On another occasion, while transporting supplies alone by covered wagon and horse team from Manti to Ephraim, some six miles to the north, upon arriving a mile or so from his destination, he noted some horsemen rapidly approaching in a cloud of dust. It was soon obvious that they were Indians. Reacting quickly, he tied the lines to the wagon box or seat somehow and slipped down onto the wagon tongue between the then thoroughly frightened horses, trying to calm them and yet urging them on faster and faster in almost one and the same breath. Soon the Indians came within range, pulled their bows and let fly in his direction, piercing the wagon box cover and drivers seat over and over in a rhythmic tattoo of arrows. From his hidden, awkward position Laurs could also hear the arrows whizzing over the backs of the animals above his head. A merciful heaven must have been on guard that day, for he and the team reached the outskirts of Ephraim and safety, unscathed by the Red-men’s darts. Although Laurs was cramped, lame and in a state of shock, he recovered and was soon returned to his home and family again, safe and sound in the main. 26

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Earning a comfortable living was never easy for Laurs. There were reasons for this. For one thing, although bright and pleasant, he lacked a beneficial education. His father, being a self-made man, evidently felt that extensive training was not needful, and whereas he insisted that all of his children learn to work hard on the farm, he was not a friend of advanced learning. 27 Laurs and his two oldest siblings had each attended the free church-sponsored school in their area, from age eight to twelve as the law required, but nothing beyond. Consequently, other than farming and honest manual labor, he had no defined skills to offer. (As an aside, early on when he first came to Sanpete County, Laurs earned an interesting title for himself: He had gotten down to nothing but white shirts and had been forced to wear them to work in until more practical ones could be made him. Thus he gained for himself the title ‘Chris of the White Shirt’. 28)

Moreover, as will be shown at the end of this piece, it is known that Laurs died from complications of adult-onset diabetes mellitus contracted prior to the insulin and antibiotic eras. It is more than likely that this condition hampered his ability to work at full capacity, perhaps as early as the Mayfield United Order period in the late 1870’s when he was in his early 30’s. This can be inferred from a statement concerning his strength and stamina at the time, namely: While he could not do the heavy household work … [he was as] hard-working as his strength would allow…. 29 Thus, this untreated, unrelenting condition must certainly have taken its toll on his overall abilities.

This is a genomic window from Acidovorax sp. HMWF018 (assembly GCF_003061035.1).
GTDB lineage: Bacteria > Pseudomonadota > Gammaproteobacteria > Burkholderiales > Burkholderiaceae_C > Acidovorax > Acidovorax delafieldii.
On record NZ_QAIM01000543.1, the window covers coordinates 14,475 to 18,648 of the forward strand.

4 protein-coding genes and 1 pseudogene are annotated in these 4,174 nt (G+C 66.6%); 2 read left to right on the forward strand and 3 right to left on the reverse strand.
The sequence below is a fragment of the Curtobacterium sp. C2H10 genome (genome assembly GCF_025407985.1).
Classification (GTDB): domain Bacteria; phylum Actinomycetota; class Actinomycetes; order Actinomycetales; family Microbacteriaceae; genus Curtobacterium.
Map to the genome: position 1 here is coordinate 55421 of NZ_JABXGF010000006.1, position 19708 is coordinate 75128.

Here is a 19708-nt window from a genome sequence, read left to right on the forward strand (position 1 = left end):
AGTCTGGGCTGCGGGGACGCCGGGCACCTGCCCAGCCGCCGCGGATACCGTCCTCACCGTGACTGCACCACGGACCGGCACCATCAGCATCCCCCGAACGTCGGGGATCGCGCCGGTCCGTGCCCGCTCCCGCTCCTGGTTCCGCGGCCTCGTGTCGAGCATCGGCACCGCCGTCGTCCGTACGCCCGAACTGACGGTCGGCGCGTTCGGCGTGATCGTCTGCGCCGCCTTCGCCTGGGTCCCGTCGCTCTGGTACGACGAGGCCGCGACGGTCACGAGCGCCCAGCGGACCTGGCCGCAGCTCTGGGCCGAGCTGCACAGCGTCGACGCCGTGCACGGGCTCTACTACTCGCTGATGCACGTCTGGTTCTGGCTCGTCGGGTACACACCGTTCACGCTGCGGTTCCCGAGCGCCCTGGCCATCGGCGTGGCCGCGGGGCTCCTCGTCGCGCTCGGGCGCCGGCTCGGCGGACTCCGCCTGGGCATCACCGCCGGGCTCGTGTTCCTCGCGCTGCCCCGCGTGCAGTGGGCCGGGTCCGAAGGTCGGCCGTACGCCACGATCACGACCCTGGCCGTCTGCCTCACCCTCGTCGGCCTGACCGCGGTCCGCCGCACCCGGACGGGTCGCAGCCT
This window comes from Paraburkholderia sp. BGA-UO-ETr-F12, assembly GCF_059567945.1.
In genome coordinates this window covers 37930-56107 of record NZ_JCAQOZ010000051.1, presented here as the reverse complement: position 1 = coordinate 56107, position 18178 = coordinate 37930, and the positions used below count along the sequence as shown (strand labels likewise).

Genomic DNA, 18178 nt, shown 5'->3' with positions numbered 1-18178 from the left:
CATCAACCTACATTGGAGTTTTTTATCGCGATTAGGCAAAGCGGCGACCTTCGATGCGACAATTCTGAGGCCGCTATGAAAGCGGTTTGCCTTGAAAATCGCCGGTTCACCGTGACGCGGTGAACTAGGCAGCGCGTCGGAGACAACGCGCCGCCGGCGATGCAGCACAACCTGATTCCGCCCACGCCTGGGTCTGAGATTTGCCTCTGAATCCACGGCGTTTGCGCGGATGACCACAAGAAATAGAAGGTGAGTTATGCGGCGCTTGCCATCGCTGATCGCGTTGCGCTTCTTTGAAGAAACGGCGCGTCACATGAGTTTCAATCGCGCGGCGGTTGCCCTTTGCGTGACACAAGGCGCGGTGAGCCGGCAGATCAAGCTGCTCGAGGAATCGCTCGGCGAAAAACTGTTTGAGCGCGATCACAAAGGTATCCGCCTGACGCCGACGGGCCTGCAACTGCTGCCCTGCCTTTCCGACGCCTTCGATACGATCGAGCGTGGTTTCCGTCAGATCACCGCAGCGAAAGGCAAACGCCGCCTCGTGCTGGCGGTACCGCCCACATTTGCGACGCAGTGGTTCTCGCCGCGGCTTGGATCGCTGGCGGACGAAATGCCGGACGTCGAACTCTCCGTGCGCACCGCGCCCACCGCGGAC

Another definite obstacle was the status in which newly-arrived Scandinavian immigrants were held at the time: It was not popular in some areas of Zion, even in Sanpete, to be a Danish man or a Swede. In fact, a few of the early Danish converts in Sanpete County, and elsewhere, apostatized from the church because of shameful treatment accorded them by their English ‘brethren’. Likely none of these early English converts who may have prided themselves on their ‘royal’ descent from England’s great ‘William the Conqueror’ knew that this same William, Duke of Normandy, was a grandson of the early Danish Viking Chieftain, Rolf (Rollo in French) who more or less seized Normandy from the French king in 911 A. D. Is it not an advantage to know who one really is? 30

In any event, as already indicated, Laurs was a hard worker, honest and dependable. He basically made his living farming, raising some livestock, and freighting supplies to the various mining camps in the area. [He] was also away from the home at times, herding sheep, working on the railroad, freighting, etc., to bring in a little extra, but mostly he farmed on his forty acres or worked about the place.... 31

Consequently, along with his educationally-minded spouse, as can be seen from the record, he was insistent that his own children seek to obtain as much education as possible—in skill areas that had eluded him.

Furthermore, since they never enjoyed an overabundance of material possessions, they depended upon all they had. So, the loss of any important item could engender discouragement. However, again, Laurs and Else were a team, and encouraged one another forward.

On one such occasion, during the winter of 1880, in an especially economically trying time when there had been much sickness in the family and when the United Order experiment in Mayfield in which they were then participants was not working out well, Laurs lost two of the four valuable animals upon which his family was so dependant—the milk cow, and one of his oxen. The loss was devastating to him. Virginia C. Keeler (1901-1970) recounts what happened: